What happens at home affects people’s performance at work. What happens at home can affect the safety and work climate of your workplace. Family violence can affect everyone in the workplace – employers, employees, co-workers and clients.
If an otherwise valuable member of your team has become less productive, late or absent more frequently, it could be that something at home is causing the problem.
It is in the best interest of any organization to be able to recognize the signs of domestic violence. The following is a list of some signs that may be noticed in the workplace.
The victim may:
- Try to cover bruises;
- Be sad, lonely, withdrawn, and afraid;
- Have trouble concentrating on a task;
- Apologize for the abuser’s behaviour;
- Be nervous when/if the abuser is in the workplace;
- Make last-minute excuses or cancellations;
- Use drugs or alcohol to cope; or
- Miss work frequently or more often than usual
The abuser may interfere with the victim while at work by:
- Repeatedly phoning or e-mailing the victim;
- Stalking and/or watching the victim;
- Showing up at the workplace and pestering co-workers with questions about the victim;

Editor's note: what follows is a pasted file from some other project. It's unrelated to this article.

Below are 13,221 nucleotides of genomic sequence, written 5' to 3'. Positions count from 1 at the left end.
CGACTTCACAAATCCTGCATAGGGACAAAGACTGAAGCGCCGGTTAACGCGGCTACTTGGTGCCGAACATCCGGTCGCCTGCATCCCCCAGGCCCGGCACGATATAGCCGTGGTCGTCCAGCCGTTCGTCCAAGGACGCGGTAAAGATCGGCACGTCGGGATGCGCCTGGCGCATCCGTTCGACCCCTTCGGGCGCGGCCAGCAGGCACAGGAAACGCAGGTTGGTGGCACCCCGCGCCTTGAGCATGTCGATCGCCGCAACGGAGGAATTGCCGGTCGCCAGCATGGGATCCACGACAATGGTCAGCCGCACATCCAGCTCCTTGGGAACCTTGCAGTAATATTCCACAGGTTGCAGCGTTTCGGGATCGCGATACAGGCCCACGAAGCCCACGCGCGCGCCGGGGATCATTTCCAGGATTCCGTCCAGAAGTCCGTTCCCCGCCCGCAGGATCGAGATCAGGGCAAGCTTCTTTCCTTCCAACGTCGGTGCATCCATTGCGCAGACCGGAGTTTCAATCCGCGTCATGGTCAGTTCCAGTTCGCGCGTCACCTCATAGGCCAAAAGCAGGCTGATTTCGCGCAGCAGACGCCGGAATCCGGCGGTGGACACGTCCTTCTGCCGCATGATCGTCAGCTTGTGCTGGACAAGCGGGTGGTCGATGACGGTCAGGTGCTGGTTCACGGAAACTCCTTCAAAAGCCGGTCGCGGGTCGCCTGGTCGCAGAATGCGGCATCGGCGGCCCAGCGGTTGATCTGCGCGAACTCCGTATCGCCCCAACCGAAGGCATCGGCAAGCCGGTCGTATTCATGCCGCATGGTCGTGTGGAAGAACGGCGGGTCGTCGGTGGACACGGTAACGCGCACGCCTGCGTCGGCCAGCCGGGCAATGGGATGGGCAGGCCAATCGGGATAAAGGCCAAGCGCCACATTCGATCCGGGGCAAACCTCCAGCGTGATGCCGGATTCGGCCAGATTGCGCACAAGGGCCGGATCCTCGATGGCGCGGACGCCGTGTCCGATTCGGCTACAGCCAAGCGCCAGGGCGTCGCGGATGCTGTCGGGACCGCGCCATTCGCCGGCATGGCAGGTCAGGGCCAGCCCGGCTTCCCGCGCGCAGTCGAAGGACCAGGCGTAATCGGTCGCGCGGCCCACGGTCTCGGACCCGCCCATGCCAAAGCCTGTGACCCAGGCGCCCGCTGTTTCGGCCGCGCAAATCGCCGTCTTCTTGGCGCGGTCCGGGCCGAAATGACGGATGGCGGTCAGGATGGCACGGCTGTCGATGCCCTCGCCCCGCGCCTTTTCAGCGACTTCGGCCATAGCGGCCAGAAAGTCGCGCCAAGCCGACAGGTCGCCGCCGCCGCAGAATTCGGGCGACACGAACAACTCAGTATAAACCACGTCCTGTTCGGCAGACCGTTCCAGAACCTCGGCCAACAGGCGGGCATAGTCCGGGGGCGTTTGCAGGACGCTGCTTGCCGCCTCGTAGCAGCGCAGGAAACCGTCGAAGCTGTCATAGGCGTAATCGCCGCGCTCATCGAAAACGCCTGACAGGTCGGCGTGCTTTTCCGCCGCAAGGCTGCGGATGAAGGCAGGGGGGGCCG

- Displaying jealous and controlling behaviours;
- Lying to co-workers;
- Threatening co-workers;
- Verbally abusing the victim or co-workers;
- Destroying the victim’s or the organizations’ property; or
- Physically harming the victim and/or co-workers
The abuser may attempt to prevent the victim from getting to work by:
- Interfering with transportation by hiding or stealing the victim’s car keys or transportation money;
- Hiding or stealing the victim’s identification cards;
- Threatening deportation in a situation where the victim is sponsored;
- Failing to show up to care for the children; or
- Physically restraining the victim
If you believe that one of your co-workers or employees is a victim of domestic violence, you should contact your Employee Assistance Program (EAP) for further information on how you can best assist the individual.